When John Woo's films Hard Boiled, The Killer and Bullet in the Head reached the West, Woo was hailed for his gravity-less action coupled with a genuine tenderness rare in such shoot-'em-ups. More a phenomenon than a director, this Hong Kong iconoclast introduced an astounding new cinematic style to international film audiences.
The self-taught filmmaker combined John Ford's romanticism (especially the romance of male friendship), Peckinpah's machismo and the giddy spectacle of Tsui Hark and other Hong Kong-style acrobats. Woo brought something fresh and exciting to American audiences while also recharging a genre that often had slid into cancerous nihilism in the hands of brutal action heroes like Charles Bronson, Clint Eastwood and Arnold Schwarzenegger.
Since his tenure in Hollywood, that signature style has been continually watered down and the vitality that once marked Woo's films is now a mere trace element. In Hard Target, the kinetic licks were still there, but they were less and less evident or at least drowned out by big stars and a familiar blockbuster mentality in Broken Arrow, Face/Off and Mission: Impossible II.
Woo adapts his signature style to Hollywood once again in the unsatisfying war film Windtalkers starring Woo's Broken Arrow alums Nicolas Cage and Christian Slater. Cage is WWII Marine Joe Enders, battle-scarred and debilitated with a hearing injury, who returns to the war with a new, tougher assignment in the Pacific. As part of the United States' effort to devise a code indecipherable by the Japanese, Native Americans are recruited to transmit messages in Navaho. Joe is assigned to protect his codetalker, Ben Yahzee (Adam Beach), at any cost. Christian Slater is Ox Henderson, another Marine who has his own Navaho soldier to protect, Charlie Whitehorse (Roger Willie).
In town, with stars Slater and Willie to promote Windtalkers, John Woo indicates that a sense of responsibility toward the subject matter was more important than style in a film that deals with the significant real-life contributions of Native Americans during World War II in creating an unbreakable code.
"I changed my style a little bit," Woo admits, speaking in fractured English.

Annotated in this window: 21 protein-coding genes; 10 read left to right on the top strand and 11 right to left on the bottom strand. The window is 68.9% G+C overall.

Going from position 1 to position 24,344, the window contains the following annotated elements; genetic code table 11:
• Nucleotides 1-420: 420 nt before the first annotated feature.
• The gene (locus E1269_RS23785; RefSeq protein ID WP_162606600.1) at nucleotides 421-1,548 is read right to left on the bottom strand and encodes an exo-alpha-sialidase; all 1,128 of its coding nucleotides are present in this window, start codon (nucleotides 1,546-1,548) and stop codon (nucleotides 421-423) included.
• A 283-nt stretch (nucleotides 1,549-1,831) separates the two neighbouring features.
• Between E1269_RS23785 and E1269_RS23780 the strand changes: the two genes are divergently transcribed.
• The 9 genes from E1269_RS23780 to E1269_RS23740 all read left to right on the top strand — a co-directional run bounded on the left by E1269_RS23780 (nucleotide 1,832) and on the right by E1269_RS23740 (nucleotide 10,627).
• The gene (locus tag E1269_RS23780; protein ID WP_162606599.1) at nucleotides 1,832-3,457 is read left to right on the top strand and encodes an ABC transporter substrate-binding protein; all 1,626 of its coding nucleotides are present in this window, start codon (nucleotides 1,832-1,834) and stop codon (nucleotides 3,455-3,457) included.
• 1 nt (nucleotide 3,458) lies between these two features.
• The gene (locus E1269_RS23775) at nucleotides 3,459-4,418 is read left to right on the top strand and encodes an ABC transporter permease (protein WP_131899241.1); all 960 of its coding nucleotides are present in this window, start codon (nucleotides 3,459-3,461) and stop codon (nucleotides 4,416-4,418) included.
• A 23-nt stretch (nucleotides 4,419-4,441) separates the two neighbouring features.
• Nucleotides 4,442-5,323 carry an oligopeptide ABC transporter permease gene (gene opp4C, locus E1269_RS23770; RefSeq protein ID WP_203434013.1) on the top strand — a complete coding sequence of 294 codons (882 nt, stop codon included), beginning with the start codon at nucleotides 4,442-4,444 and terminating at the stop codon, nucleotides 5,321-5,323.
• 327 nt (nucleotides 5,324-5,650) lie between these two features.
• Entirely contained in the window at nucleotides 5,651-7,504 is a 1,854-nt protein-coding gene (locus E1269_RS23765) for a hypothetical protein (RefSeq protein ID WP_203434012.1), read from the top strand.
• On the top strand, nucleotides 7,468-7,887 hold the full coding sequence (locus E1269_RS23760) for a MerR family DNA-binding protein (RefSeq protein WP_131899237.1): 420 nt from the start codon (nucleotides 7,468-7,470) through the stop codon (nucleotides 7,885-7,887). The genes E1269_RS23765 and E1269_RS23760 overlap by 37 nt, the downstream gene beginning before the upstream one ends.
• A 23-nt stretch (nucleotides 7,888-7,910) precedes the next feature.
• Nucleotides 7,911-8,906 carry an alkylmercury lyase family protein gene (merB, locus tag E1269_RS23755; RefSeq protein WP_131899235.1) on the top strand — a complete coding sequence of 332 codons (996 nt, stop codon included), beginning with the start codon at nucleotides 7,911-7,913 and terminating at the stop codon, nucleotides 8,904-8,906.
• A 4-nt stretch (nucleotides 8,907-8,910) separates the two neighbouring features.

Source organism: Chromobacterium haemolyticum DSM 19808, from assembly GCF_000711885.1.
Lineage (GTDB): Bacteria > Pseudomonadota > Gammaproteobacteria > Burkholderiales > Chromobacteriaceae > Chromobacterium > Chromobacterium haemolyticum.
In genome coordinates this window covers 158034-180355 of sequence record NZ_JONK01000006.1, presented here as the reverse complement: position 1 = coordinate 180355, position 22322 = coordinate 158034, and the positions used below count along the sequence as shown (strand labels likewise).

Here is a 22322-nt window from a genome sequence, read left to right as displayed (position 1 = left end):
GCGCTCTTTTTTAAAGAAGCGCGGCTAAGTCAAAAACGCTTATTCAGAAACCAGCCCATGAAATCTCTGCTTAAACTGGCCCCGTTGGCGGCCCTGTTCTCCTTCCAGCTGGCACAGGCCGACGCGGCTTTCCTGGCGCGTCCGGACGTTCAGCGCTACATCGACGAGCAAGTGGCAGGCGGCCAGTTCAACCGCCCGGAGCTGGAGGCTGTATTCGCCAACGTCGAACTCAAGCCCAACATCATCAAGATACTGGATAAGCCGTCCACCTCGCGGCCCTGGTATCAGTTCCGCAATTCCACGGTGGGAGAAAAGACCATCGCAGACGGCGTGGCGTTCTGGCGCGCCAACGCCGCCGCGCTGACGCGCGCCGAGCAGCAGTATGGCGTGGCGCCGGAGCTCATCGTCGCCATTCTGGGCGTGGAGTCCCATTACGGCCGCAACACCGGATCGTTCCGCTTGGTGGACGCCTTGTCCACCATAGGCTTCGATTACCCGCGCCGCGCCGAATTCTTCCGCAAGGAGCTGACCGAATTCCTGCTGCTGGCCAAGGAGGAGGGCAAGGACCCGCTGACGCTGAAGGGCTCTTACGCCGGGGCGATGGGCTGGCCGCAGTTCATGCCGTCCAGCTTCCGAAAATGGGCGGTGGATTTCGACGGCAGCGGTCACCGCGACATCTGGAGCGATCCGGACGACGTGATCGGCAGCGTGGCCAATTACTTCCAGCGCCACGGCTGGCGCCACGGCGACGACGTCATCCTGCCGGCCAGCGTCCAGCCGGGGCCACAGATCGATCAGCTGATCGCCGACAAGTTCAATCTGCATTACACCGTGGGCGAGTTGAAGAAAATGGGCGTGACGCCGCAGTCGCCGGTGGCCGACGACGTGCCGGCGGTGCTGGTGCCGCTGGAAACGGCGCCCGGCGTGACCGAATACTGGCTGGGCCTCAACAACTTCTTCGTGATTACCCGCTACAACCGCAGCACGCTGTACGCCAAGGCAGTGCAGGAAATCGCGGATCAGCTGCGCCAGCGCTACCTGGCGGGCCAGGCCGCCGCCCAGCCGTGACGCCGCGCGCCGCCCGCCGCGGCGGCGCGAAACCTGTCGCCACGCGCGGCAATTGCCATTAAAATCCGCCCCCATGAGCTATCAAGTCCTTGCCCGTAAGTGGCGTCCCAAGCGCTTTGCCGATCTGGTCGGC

"Unlike what I done before, my movies usually they're pretty stylish. But in this film I tried to be honest and tell a story honestly. It was based on a true event, so I took it very seriously. Instead of action, I was much more focused on drama and especially the relationship between the Marine and the codetalkers, how they try to find a way to work together and come together."
That sense of camaraderie carried over onto the film set, forged in a boot camp the actors were required to endure before shooting began, "to get a sense and feel of what it was like to be a Marine," says Slater, looking more Rodeo Drive than jarhead with his shirt unbuttoned to his sternum and a mineral water at his side.
Asked where that interest in an almost romantic male friendship comes from, the director cites his own personal history growing up miserably poor in the slums of Hong Kong.
"I want to say it's a cultural thing. In our country, in China, we have so much concern about honor and loyalty, we are willing to die for a friend. When I was young, I was raised in a slum, like a living hell. But I got so much support from the church and from friends, and then when I grow up, I have a lot of friends who were helping me in my career. When I was down, I always got help from a friend. So in my theory, my kind of hero is whoever is willing to reach out a helping hand."
Though Woo's continued invocation of friendship and harmony can sound sugarcoated coming from an action film player, it's clear that perpetual optimism and earnestness are not put-on but are elements of his unique vision and an unspoiled personality that persists even within the Hollywood system.
"Nowadays there are so many misunderstandings around the world, people have so many hatreds," he notes. "So I always try to make a movie to let people know we should all try to work together."
It is also apparent that there is something deeper to the obvious joy Woo finds in filmmaking and the intense bonds fostered on the film set. More important to Woo than being applauded for his maverick style, is the pleasure in collaboration with his crew and actors, the thrill of making movies and paying tribute to a lost chapter in American history. But hopefully, Woo's admirable effort to be the nice guy and adapt to Hollywood won't mean that he has forever given up the vision and vitality that marked his introduction to the film world.